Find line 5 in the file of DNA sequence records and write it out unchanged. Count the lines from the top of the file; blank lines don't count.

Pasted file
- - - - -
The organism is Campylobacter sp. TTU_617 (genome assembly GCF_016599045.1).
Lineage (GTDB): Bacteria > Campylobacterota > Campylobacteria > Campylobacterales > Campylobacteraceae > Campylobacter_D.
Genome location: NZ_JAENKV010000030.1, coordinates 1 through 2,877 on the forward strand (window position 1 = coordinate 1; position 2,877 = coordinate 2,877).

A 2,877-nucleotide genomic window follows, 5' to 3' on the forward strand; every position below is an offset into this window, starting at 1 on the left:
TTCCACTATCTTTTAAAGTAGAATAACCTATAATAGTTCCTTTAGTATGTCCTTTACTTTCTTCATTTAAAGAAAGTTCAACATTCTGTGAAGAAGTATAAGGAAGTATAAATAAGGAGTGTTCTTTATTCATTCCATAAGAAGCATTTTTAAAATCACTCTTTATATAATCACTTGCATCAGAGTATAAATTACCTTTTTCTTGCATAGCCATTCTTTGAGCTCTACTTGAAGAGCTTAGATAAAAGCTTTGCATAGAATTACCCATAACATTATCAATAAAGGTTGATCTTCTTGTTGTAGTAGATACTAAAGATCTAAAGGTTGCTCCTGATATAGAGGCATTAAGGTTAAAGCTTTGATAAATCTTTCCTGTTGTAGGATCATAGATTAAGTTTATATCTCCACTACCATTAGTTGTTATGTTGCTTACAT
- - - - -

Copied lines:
TTCCACTATCTTTTAAAGTAGAATAACCTATAATAGTTCCTTTAGTATGTCCTTTACTTTCTTCATTTAAAGAAAGTTCAACATTCTGTGAAGAAGTATAAGGAAGTATAAATAAGGAGTGTTCTTTATTCATTCCATAAGAAGCATTTTTAAAATCACTCTTTATATAATCACTTGCATCAGAGTATAAATTACCTTTTTCTTGCATAGCCATTCTTTGAGCTCTACTTGAAGAGCTTAGATAAAAGCTTTGCATAGAATTACCCATAACATTATCAATAAAGGTTGATCTTCTTGTTGTAGTAGATACTAAAGATCTAAAGGTTGCTCCTGATATAGAGGCATTAAGGTTAAAGCTTTGATAAATCTTTCCTGTTGTAGGATCATAGATTAAGTTTATATCTCCACTACCATTAGTTGTTATGTTGCTTACAT